How going green could help your company's bottom line

When politicians discuss climate change for environmental destruction, such as pollution, they almost always frame the conversation in terms of the negative economic impact any actions may have on businesses.

As a result, quite a few people who run their own companies are averse to environmental regulations and view any efforts to make their company greener as an unnecessary or frivolous expense. However, business owners, executives and managers who overlook the practical economic benefits of going green may do their company a great disservice.

In reality, proactively identifying and addressing environmental issues your company could cause could actually lead to greater overall profits and reduce the risk of unexpected costs related to environmental issues in the future.

Consumers increasingly prefer responsible and ecological brands

While consumers a decade ago didn’t care very much about whether a company offset its carbon footprint or engaged in sustainable packaging practices, modern consumers care more. Roughly 4 out of 5 American consumers may prefer companies that offer environmentally friendly and responsible products or services. In other words, being good to the planet can be great for your brand.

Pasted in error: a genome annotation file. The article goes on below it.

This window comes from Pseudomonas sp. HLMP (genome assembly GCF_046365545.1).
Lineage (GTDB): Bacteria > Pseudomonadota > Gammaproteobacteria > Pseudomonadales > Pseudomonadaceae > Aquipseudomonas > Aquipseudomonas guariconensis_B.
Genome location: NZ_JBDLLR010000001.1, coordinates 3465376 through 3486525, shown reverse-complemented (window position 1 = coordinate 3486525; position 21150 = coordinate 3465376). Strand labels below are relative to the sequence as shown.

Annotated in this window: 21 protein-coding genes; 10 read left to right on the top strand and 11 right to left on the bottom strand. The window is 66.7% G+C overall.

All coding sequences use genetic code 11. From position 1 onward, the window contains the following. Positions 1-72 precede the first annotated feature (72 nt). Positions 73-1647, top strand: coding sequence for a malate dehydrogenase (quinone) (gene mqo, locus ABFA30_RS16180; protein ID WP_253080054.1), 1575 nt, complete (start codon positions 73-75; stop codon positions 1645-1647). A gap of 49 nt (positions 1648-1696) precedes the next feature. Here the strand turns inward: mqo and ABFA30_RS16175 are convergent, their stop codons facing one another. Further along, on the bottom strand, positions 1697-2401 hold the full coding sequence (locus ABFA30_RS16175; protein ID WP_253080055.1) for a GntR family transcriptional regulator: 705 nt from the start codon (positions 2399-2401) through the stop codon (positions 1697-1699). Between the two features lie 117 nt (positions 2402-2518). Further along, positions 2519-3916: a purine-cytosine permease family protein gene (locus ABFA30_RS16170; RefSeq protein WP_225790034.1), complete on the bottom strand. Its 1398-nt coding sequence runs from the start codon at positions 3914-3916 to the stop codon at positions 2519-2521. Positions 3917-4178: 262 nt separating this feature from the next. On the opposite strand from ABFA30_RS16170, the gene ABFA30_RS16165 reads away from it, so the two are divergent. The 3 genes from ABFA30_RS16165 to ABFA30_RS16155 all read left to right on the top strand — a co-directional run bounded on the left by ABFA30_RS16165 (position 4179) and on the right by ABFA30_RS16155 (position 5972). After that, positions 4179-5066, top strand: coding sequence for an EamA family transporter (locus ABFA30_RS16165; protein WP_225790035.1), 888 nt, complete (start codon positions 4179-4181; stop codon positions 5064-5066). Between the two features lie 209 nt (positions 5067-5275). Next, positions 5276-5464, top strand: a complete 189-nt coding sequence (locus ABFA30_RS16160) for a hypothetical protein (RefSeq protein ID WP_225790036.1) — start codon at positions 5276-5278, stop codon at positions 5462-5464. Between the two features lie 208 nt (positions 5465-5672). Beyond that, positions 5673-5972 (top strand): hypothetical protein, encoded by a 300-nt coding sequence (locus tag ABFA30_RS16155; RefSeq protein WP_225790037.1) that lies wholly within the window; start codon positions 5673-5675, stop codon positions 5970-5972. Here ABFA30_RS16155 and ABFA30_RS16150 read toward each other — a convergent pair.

Reducing environmental impacts reduces unexpected future costs

When companies choose to bypass the careful exploration of the potential environmental impact of their goods or services, they could wind up facing substantial cleanup and remediation costs in the future.

More than a few companies have wound up bankrupted by unexpected expenses they faced due to water pollution, air pollution and improper handling of dangerous chemicals. By factoring these concerns and their mitigation into your production costs, you ensure the price you charge reflects what your company’s work actually costs and helps you avoid unexpected future expenses.

In other words, going green and carefully considering your company’s environmental impact could have more beneficial financial consequences than negative ones.

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